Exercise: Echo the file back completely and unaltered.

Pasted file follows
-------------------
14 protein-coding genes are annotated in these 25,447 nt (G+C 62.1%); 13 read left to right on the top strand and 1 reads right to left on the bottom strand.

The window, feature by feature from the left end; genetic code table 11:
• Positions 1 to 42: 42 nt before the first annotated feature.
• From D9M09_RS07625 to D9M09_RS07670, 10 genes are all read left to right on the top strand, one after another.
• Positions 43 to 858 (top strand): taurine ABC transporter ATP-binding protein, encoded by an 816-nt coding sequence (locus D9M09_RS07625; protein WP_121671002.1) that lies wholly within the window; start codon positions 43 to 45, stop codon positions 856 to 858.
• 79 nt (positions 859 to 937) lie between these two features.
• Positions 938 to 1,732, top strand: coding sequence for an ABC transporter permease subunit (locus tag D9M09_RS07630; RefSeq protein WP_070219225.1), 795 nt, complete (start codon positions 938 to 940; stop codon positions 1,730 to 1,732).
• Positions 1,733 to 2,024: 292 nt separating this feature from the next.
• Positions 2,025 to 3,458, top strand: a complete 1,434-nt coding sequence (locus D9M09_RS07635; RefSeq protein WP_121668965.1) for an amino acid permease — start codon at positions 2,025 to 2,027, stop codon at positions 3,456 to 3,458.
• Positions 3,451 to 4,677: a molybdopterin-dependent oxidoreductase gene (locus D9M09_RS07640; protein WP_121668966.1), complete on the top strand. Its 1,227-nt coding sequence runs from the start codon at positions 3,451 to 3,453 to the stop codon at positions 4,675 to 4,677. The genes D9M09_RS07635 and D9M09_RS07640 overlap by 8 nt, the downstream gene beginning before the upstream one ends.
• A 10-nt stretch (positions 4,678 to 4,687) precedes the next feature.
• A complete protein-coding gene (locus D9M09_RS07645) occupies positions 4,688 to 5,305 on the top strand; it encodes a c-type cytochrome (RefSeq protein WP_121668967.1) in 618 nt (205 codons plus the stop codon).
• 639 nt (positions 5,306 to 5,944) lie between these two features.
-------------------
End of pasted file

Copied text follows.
14 protein-coding genes are annotated in these 25,447 nt (G+C 62.1%); 13 read left to right on the top strand and 1 reads right to left on the bottom strand.

The window, feature by feature from the left end; genetic code table 11:
• Positions 1 to 42: 42 nt before the first annotated feature.
• From D9M09_RS07625 to D9M09_RS07670, 10 genes are all read left to right on the top strand, one after another.
• Positions 43 to 858 (top strand): taurine ABC transporter ATP-binding protein, encoded by an 816-nt coding sequence (locus D9M09_RS07625; protein WP_121671002.1) that lies wholly within the window; start codon positions 43 to 45, stop codon positions 856 to 858.
• 79 nt (positions 859 to 937) lie between these two features.
• Positions 938 to 1,732, top strand: coding sequence for an ABC transporter permease subunit (locus tag D9M09_RS07630; RefSeq protein WP_070219225.1), 795 nt, complete (start codon positions 938 to 940; stop codon positions 1,730 to 1,732).
• Positions 1,733 to 2,024: 292 nt separating this feature from the next.
• Positions 2,025 to 3,458, top strand: a complete 1,434-nt coding sequence (locus D9M09_RS07635; RefSeq protein WP_121668965.1) for an amino acid permease — start codon at positions 2,025 to 2,027, stop codon at positions 3,456 to 3,458.
• Positions 3,451 to 4,677: a molybdopterin-dependent oxidoreductase gene (locus D9M09_RS07640; protein WP_121668966.1), complete on the top strand. Its 1,227-nt coding sequence runs from the start codon at positions 3,451 to 3,453 to the stop codon at positions 4,675 to 4,677. The genes D9M09_RS07635 and D9M09_RS07640 overlap by 8 nt, the downstream gene beginning before the upstream one ends.
• A 10-nt stretch (positions 4,678 to 4,687) precedes the next feature.
• A complete protein-coding gene (locus D9M09_RS07645) occupies positions 4,688 to 5,305 on the top strand; it encodes a c-type cytochrome (RefSeq protein WP_121668967.1) in 618 nt (205 codons plus the stop codon).
• 639 nt (positions 5,306 to 5,944) lie between these two features.